Hypertension is a chronic disorder which often entails debilitating cardiovascular and renal complications. Hypertension mostly arises as a complex quantitative trait that is affected by varying combinations of genetic and environmental factors. Secondary hypertension has been encountered with increasing frequency. The common causes of secondary hypertension include renal parenchymal disease, renal artery stenosis, primary aldosteronism, phaeochromocytoma, and Cushing's syndrome. The detection of a secondary cause is of the utmost importance because it provides an opportunity to convert an incurable disease into a potentially curable one. Early identification and treatment will provide a better opportunity for cure, prevent target organ damage, reduce socioeconomic burden and health expenditure associated with drug costs, and improve patients' quality of life. Hence, it is a condition not to be missed.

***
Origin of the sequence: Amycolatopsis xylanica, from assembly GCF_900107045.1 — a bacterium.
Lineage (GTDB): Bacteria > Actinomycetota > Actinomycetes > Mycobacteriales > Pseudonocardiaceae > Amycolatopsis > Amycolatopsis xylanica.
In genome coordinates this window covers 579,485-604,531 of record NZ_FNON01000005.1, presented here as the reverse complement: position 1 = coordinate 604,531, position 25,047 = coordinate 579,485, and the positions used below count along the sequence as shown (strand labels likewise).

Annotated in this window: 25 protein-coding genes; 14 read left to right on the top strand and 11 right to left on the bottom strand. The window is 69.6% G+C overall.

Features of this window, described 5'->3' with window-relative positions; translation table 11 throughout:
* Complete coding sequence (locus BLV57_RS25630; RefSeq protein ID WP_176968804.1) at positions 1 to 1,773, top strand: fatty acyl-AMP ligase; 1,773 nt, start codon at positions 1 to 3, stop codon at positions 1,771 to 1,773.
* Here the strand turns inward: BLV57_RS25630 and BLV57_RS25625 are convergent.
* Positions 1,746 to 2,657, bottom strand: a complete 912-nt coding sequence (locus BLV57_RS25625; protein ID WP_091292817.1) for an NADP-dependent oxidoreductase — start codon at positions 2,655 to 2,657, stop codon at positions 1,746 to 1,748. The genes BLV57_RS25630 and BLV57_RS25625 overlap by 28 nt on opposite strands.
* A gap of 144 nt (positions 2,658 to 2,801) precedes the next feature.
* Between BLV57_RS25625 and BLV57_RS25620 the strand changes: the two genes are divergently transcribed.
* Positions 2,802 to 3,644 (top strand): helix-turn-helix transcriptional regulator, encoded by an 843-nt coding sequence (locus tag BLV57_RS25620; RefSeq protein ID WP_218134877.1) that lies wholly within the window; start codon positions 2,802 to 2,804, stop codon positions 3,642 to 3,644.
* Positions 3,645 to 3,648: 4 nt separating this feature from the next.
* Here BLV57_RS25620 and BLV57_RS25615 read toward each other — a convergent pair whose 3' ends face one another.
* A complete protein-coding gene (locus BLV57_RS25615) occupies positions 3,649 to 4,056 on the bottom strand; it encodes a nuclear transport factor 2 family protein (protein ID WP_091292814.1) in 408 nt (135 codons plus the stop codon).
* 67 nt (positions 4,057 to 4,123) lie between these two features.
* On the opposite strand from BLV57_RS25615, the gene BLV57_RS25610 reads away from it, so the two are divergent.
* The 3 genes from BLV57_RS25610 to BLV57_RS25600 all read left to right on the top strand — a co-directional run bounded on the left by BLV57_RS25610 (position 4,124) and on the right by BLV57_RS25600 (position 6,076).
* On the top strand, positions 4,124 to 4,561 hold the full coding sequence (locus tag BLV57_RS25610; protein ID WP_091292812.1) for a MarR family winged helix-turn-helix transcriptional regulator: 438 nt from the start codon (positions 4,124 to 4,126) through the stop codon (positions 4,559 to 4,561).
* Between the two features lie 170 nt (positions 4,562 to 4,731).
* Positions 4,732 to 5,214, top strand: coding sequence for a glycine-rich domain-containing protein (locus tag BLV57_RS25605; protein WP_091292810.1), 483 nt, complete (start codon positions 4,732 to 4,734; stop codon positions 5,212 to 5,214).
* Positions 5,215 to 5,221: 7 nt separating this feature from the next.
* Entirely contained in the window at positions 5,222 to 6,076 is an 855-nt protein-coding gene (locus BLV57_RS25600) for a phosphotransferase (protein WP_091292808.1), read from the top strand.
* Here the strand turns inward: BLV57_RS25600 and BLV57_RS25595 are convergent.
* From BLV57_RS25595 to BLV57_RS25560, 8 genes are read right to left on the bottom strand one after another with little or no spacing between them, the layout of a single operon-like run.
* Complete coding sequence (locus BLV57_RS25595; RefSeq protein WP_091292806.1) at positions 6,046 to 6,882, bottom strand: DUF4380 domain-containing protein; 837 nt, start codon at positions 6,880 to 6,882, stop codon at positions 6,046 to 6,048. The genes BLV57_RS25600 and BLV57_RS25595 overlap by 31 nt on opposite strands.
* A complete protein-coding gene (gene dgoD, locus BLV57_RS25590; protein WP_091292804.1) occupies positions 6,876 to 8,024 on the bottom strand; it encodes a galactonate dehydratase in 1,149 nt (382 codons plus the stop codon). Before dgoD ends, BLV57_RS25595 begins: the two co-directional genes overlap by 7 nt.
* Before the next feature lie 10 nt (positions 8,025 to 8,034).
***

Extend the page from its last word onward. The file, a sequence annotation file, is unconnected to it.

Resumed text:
- Secondary hypertension
- endocrine hypertension
- primary aldosteronism
- renal artery stenosis
- diabetes & endocrinology
- general endocrinology
- general medicine (see internal medicine)
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Competing interests None.
Provenance and peer review Not commissioned; externally peer reviewed.
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